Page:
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The hummingbird's restraint: A natural model for weight control

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Summary

By day, a breeding male hummingbird gives priority to aerial performance over energy security, minimizing body weight gain to expedite flight activity. We observed behavior and monitored weight via perches on electronic balances in a territory with unlimited resources (artificial feeder). The male restricted his first feeding to less than 1/6 of crop capacity. In the ensuing 15 h, his body weight increased only 1% despite an unlimited resource of artificial nectar. This facilitated acceleration for pursuit and courtship flights and reduced energy cost. In 20 min at dusk, an intake of 34% of body weight provided adequate energy for temperature regulation all night. In July, cessation of territorial activity was accompanied by a regular upward drift of dawn weight, suggesting that weight had been regulated previously as a balance between expenditure and intake, perhaps without involving set-points.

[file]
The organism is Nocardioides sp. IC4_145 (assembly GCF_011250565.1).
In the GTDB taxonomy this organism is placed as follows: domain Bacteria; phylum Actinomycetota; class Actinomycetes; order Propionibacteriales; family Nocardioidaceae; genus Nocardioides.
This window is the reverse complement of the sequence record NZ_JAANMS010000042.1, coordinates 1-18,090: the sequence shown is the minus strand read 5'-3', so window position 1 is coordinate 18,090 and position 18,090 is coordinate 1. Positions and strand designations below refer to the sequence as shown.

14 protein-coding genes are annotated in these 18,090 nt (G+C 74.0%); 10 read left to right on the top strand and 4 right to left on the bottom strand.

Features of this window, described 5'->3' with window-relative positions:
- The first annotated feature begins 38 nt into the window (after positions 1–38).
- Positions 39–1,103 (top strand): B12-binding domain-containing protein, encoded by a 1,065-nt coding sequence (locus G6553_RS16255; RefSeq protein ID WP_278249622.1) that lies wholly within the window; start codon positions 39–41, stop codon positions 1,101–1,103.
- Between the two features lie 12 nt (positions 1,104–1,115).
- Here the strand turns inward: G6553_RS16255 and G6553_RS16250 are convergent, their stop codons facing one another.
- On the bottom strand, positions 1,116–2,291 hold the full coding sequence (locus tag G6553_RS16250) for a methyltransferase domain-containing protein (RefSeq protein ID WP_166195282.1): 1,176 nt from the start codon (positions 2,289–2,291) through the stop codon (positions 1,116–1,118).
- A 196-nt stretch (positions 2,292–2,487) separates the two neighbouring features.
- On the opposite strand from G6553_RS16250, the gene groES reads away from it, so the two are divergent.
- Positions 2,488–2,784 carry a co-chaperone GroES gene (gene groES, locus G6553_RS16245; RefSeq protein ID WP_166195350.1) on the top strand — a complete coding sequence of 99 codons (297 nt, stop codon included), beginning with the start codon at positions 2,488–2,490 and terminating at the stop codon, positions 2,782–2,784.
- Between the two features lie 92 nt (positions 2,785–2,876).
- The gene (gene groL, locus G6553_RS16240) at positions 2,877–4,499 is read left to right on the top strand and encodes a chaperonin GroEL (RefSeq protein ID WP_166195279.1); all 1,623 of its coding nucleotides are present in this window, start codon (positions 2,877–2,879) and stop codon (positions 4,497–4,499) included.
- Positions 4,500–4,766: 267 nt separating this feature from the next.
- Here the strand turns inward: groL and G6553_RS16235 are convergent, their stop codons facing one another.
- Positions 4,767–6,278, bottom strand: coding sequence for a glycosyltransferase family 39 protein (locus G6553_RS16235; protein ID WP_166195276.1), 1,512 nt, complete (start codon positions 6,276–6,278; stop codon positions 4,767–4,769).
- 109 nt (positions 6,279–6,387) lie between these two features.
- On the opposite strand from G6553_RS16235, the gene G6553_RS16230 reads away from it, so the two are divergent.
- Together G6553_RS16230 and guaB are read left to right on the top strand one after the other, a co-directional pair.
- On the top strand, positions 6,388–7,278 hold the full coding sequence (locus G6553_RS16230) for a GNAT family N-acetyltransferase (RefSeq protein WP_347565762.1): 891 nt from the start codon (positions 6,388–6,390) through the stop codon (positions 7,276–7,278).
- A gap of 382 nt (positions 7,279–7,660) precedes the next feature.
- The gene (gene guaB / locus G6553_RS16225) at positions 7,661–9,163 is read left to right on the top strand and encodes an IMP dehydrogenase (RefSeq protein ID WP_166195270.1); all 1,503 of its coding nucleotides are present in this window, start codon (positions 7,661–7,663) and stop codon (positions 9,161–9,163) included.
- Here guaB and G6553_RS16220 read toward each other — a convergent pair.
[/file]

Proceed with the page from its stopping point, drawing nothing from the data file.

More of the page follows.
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This research was supported by grants 3242-85 and 3513-87 from the National Geographic Society. Mr William Barber donated Perky-Pet hummingbird feeders. We thank Dana Bradley-Spencer, Ian Billick, Josephine Axt, and Sonda Eastlack for technical assistance. Federal banding permit #8081; Colorado #0063-87-89. Several colleagues and authorities and two anonymous reviewers contributed time and helpful advice following their thoughtful reading of various drafts of this paper. To the extent that their views diverged or our stubbornness persisted, it would unfair to implicate them by names.

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Calder, W.A., Calder, L.L. & Fraizer, T.D. The hummingbird's restraint: A natural model for weight control. Experientia 46, 999–1002 (1990). https://doi.org/10.1007/BF01940653

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